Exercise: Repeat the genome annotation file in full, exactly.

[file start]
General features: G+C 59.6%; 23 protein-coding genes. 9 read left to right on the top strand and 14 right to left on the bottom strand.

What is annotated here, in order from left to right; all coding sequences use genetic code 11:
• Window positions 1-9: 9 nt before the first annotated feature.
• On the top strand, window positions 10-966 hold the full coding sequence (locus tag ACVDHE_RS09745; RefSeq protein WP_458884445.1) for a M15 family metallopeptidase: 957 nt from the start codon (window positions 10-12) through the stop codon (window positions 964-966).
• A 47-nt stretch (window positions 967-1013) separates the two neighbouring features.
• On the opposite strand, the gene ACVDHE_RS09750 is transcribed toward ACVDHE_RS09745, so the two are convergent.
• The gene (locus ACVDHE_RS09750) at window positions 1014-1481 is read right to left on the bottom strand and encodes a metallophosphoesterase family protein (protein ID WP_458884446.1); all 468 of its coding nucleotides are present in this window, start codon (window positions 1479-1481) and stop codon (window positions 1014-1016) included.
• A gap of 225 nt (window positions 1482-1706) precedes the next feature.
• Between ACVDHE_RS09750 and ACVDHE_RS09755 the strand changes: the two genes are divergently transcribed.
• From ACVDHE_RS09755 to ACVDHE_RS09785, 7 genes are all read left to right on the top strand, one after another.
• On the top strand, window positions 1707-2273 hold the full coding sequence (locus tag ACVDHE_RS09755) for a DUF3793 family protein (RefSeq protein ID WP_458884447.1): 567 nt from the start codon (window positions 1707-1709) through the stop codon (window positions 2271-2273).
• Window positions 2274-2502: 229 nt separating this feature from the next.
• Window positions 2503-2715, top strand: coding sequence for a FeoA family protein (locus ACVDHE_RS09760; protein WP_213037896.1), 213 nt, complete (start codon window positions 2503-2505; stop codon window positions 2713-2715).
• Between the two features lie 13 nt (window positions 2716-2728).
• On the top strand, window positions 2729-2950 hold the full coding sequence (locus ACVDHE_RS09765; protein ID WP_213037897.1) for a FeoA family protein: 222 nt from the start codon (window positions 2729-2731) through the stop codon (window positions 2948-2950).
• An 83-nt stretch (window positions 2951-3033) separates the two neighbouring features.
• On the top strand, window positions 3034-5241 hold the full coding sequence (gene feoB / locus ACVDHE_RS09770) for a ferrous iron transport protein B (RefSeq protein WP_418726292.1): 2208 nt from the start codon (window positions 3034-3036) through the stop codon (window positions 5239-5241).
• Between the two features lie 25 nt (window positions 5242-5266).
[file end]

General features: G+C 59.6%; 23 protein-coding genes. 9 read left to right on the top strand and 14 right to left on the bottom strand.

What is annotated here, in order from left to right; all coding sequences use genetic code 11:
• Window positions 1-9: 9 nt before the first annotated feature.
• On the top strand, window positions 10-966 hold the full coding sequence (locus tag ACVDHE_RS09745; RefSeq protein WP_458884445.1) for a M15 family metallopeptidase: 957 nt from the start codon (window positions 10-12) through the stop codon (window positions 964-966).
• A 47-nt stretch (window positions 967-1013) separates the two neighbouring features.
• On the opposite strand, the gene ACVDHE_RS09750 is transcribed toward ACVDHE_RS09745, so the two are convergent.
• The gene (locus ACVDHE_RS09750) at window positions 1014-1481 is read right to left on the bottom strand and encodes a metallophosphoesterase family protein (protein ID WP_458884446.1); all 468 of its coding nucleotides are present in this window, start codon (window positions 1479-1481) and stop codon (window positions 1014-1016) included.
• A gap of 225 nt (window positions 1482-1706) precedes the next feature.
• Between ACVDHE_RS09750 and ACVDHE_RS09755 the strand changes: the two genes are divergently transcribed.
• From ACVDHE_RS09755 to ACVDHE_RS09785, 7 genes are all read left to right on the top strand, one after another.
• On the top strand, window positions 1707-2273 hold the full coding sequence (locus tag ACVDHE_RS09755) for a DUF3793 family protein (RefSeq protein ID WP_458884447.1): 567 nt from the start codon (window positions 1707-1709) through the stop codon (window positions 2271-2273).
• Window positions 2274-2502: 229 nt separating this feature from the next.
• Window positions 2503-2715, top strand: coding sequence for a FeoA family protein (locus ACVDHE_RS09760; protein WP_213037896.1), 213 nt, complete (start codon window positions 2503-2505; stop codon window positions 2713-2715).
• Between the two features lie 13 nt (window positions 2716-2728).
• On the top strand, window positions 2729-2950 hold the full coding sequence (locus ACVDHE_RS09765; protein ID WP_213037897.1) for a FeoA family protein: 222 nt from the start codon (window positions 2729-2731) through the stop codon (window positions 2948-2950).
• An 83-nt stretch (window positions 2951-3033) separates the two neighbouring features.
• On the top strand, window positions 3034-5241 hold the full coding sequence (gene feoB / locus ACVDHE_RS09770) for a ferrous iron transport protein B (RefSeq protein WP_418726292.1): 2208 nt from the start codon (window positions 3034-3036) through the stop codon (window positions 5239-5241).
• Between the two features lie 25 nt (window positions 5242-5266).